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A library for date and time.

Work in progress: datetime-rs (far from ready for use)


  • Instant: an infinitesimal location in the time continuum.
  • Time Interval: a part of the the time continuum limited by two instants.
  • Time Scale: a system of ordered marks of instants. One instant is chosen as the Origin, see Epoch.
  • Epoch: the origin of a particular era, e.g. the Incarnation of Jesus.
  • Time Point: an instant, defined by the means of a Time Scale.
  • Duration: a non-negative length of time.
  • International Atomic Time (TAI): ?
  • Coordinated Universal Time (UTC): is the primary time scale by which the world regulates clocks and time.
  • Standard Time: the result of synchronizing clocks in different geographical locations within a time zone to the same time.
  • Local Time: a time in the local non-UTC based standard time

See ISO 8601, which relies on IEC 60050-111, IEC 60050-713.

Things to be aware of

  • leap seconds
  • infinity
  • high resolution
  • network time sources
  • daylight saving time
  • eras, e.g. BC/AD
  • time zone changes, sometimes on short notice

1. Announcement to mailing list

Notes from discussion on mailing list

2. Research of standards and techniques


  1. ISO 31-1 defines the units day, hour, minute, second for time, time interval and duration
  2. ISO 8601days
  3. Gregorian calendar - 1582-10-04 last day of the Julian calendar, followed by - 1582-10-15 first day of the Gregorian calendar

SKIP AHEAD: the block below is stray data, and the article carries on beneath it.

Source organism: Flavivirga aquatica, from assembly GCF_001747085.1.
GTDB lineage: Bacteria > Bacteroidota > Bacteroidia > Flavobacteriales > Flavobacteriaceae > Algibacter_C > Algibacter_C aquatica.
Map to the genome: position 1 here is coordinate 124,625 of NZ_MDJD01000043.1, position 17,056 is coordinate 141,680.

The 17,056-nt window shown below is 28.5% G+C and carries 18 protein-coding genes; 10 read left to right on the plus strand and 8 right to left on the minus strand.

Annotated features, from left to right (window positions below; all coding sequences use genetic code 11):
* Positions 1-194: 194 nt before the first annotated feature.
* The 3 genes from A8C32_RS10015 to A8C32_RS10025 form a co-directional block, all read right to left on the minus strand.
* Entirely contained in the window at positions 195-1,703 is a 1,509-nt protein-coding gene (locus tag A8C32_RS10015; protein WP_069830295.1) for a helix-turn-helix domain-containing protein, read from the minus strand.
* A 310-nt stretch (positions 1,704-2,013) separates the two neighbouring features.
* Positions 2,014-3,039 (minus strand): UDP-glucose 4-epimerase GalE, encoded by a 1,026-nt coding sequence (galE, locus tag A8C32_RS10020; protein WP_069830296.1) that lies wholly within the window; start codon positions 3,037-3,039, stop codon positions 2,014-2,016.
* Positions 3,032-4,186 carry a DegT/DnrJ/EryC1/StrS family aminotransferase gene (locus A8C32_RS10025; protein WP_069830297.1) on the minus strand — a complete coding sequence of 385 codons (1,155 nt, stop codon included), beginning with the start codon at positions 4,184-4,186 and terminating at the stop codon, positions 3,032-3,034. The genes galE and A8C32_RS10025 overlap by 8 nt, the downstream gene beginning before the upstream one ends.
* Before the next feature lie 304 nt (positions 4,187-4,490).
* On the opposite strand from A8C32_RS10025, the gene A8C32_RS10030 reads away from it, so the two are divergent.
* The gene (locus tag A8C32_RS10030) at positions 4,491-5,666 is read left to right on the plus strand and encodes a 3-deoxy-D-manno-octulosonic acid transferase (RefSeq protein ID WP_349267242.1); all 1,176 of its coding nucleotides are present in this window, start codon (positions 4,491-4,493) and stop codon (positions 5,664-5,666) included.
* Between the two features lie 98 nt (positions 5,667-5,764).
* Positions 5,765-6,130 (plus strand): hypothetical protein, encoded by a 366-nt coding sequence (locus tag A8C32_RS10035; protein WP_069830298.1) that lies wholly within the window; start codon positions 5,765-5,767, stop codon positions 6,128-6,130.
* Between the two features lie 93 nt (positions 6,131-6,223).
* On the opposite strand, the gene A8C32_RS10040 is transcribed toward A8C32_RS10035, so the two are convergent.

4. ITU-R TF.460-5
  5. Coordinated Universal Time (UTC) - Leap second
  6. Julian Day - Epoch: -4714-11-24T12:00:00Z
  7. Modified Julian Day - Epoch: 1858-11-17T00:00:00Z - MJD = JD - 2400000.5
  8. Unix Time - Epoch: 1970-01-01T00:00:00Z - UnixTime = (JD − 2440587.5) × 86400
  9. TAI (Temps Atomique International) - The underlying atomic time, non-leap seconds - International Atomic Time - UTC vs. TAI discussion
  10. Network Time Protocol
  11. IANA Time Zone Database
  12. Sources for Time Zone and Daylight Saving Time Data


  • Gregorian Date <=> Julian Day conversion:
    • Letter to the editor of Communications of the ACM (CACM, volume 11, number 10, October 1968, p.657) Henry F. Fliegel and Thomas C. Van Flandern

Those intended to follow (and why)

Those intended to ignore (and why)

3. Research of libraries from other languages

Simple immutable objects

Used by: Boost, Cocoa, JSR-310

Separate date and time types


  • having separate types for Date and Time
    • Used by: Boost, Haskell, Joda, Python, Qt, Ruby
    • Cons:
      • more complex API (to use and implement)
    • Pros:
      • more space-efficient if one only needs date or time
      • more expressive (e.g. for birthdays often the time of birth is not known)
  • having only one type for Date/Time
    • Used by: Cocoa, Go, .Net
    • Cons:
      • less space-efficient if one only needs date or time
      • less expressive (e.g. for birthdays often the time of birth is not known)
    • Pros:
      • simpler API (to use and implement)

Integers vs floats

All known representations are based on the time passed from a certain epoch, either counted in days or seconds/milliseconds/nanoseconds.


  • floats
    • Used by: